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Heart & Vascular Center

Artificial Heart Devices

The cardiac surgeons at the Barnes-Jewish & Washington University Heart & Vascular Center are one of the leading heart surgery teams in the nation. Our permanent and temporary artificial heart devices can dramatically improve symptoms of late-stage heart failure, and sometimes even provide long-term treatment.

Mechanical Circulatory Support

The field of mechanical circulatory support in the management of patients with heart failure has seen significant advances over the past few years.  The heart failure program at Washington University and Barnes-Jewish Hospital utilizes the latest technology for both temporary and long-term mechanical support of the heart failure patient.

Temporary Support

Patients that experience severe symptoms of heart failure that cannot be stabilized with medical therapy may require a temporary support device. These implantable devices are usually placed in a cardiac catheterization lab by interventional cardiologists and/or cardiac surgeons. Temporary support devices typically serve to stabilize the patient until long-term mechanical support can be introduced. These devices include:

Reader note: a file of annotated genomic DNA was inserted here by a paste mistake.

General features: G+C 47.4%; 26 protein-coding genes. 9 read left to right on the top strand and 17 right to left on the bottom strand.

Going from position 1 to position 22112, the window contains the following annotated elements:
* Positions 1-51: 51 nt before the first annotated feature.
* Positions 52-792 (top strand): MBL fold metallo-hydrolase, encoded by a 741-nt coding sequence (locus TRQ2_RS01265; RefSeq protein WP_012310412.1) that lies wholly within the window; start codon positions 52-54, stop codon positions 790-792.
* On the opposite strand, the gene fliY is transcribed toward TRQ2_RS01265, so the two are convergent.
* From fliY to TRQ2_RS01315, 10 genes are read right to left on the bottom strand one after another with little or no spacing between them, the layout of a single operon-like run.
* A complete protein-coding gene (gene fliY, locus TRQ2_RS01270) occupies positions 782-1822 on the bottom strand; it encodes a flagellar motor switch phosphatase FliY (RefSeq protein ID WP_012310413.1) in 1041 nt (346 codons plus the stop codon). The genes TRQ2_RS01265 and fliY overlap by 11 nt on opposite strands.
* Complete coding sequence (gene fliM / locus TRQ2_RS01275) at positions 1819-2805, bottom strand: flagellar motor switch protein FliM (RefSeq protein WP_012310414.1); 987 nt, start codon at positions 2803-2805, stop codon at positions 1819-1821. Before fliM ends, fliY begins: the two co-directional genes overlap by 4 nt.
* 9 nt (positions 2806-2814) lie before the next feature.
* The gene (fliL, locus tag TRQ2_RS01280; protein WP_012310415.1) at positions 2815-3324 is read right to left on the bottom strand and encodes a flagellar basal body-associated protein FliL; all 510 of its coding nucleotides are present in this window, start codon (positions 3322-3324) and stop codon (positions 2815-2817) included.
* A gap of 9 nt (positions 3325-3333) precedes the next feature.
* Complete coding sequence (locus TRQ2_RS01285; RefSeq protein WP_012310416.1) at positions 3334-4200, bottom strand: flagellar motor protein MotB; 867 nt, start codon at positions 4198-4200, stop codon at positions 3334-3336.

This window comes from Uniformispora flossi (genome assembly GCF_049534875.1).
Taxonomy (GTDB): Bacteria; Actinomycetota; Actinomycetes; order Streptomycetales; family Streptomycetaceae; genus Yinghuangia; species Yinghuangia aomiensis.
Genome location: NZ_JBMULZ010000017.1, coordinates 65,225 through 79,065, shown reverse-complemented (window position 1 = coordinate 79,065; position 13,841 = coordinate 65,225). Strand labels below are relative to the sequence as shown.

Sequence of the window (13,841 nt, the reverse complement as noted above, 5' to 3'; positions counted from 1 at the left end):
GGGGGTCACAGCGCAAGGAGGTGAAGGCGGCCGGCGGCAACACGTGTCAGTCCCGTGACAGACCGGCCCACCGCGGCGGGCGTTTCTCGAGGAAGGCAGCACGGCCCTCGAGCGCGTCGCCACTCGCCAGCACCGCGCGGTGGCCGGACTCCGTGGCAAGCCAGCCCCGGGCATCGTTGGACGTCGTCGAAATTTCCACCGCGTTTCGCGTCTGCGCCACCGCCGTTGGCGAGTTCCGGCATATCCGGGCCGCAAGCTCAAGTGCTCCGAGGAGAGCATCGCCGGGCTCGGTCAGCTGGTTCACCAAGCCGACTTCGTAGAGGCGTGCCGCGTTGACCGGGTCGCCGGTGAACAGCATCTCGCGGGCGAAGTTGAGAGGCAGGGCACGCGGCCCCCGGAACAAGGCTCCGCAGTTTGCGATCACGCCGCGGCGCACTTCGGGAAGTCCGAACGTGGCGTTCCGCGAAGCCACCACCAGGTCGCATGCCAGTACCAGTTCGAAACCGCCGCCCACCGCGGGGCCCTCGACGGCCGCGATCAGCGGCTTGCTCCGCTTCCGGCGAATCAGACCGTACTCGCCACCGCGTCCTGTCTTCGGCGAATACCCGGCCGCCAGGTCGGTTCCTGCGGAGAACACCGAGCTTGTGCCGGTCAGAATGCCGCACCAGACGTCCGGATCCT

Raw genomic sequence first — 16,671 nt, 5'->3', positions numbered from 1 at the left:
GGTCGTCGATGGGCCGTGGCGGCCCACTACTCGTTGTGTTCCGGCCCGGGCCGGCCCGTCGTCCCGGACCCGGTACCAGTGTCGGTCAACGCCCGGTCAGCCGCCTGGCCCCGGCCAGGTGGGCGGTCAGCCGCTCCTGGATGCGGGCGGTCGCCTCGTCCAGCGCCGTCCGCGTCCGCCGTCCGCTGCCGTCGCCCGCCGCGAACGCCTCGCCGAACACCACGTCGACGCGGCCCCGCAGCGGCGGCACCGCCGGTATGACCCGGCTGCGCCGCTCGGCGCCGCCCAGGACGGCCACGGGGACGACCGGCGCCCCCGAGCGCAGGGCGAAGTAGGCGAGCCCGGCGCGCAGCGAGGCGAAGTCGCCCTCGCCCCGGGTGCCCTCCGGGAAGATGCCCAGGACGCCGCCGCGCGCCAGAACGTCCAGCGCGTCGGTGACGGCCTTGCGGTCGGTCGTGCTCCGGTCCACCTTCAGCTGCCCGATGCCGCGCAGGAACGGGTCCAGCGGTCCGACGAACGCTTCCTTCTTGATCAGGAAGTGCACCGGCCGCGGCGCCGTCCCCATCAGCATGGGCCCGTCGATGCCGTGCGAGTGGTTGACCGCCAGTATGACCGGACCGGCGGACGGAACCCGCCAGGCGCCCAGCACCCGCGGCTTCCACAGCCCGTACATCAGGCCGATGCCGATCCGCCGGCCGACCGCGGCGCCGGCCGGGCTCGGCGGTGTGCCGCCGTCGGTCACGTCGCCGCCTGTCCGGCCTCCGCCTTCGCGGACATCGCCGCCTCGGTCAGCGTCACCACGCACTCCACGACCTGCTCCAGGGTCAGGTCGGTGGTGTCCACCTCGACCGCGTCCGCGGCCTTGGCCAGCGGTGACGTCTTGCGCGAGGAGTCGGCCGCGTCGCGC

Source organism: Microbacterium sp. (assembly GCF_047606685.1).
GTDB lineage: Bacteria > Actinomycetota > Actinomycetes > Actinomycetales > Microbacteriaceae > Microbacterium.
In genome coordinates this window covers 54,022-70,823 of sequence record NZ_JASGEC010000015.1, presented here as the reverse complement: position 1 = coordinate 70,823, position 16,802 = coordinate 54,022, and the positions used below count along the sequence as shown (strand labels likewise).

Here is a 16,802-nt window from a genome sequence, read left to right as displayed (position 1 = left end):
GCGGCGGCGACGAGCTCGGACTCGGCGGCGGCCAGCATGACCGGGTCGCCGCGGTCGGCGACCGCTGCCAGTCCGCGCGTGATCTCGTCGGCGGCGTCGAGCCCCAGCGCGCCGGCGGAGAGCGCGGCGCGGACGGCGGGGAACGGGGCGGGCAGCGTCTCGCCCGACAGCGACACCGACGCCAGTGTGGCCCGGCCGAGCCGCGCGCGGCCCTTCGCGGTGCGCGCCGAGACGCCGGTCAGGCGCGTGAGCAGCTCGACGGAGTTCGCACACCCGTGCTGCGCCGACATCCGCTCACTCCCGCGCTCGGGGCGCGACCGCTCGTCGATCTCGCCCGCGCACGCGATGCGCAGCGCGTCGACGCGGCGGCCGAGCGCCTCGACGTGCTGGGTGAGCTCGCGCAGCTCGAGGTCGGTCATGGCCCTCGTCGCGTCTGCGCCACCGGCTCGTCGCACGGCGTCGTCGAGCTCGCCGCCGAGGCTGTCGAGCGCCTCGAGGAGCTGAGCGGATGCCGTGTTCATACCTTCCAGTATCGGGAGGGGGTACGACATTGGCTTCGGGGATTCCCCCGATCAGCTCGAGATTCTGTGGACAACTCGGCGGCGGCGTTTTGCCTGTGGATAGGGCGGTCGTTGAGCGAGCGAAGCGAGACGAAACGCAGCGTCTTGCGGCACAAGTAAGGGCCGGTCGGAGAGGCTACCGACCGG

• intra-aortic balloon pump
  • Impella 2.5, 4.0 and 5.0
  • TandemHeart
  • Thoratec CentriMag

Long-Term Mechanical Support

Patients may require long-term circulatory support either as a bridge to a heart transplant (bridge-to-transplant, or BTT) or as long-term treatment of heart failure in non-transplant candidates (destination therapy, or DT).  The mechanical assist device program at Barnes-Jewish & Washington University Heart & Vascular Center is one of the largest programs in the country. The program has a multidisciplinary group of dedicated specialists to ensure excellent outcomes in this patient population. Currently available devices include both left ventricular assist devices (LVAD) and the total artificial heart:

  • HeartMate II
  • HeartWare HVAD
  • Syncardia Total Artificial Heart

To make an appointment with a Washington University heart or vascular specialist at Barnes-Jewish Hospital, call .

Megan Moss Radio Ad

At age 23, Megan Moss was too young to die. Diagnosed with myocarditis, her disease fell into heart failure. An innovative device was implanted until a donor heart became available for transplant. Now Megan is back to work and living the life of a normal 25 year old. Listen to her story here.

 

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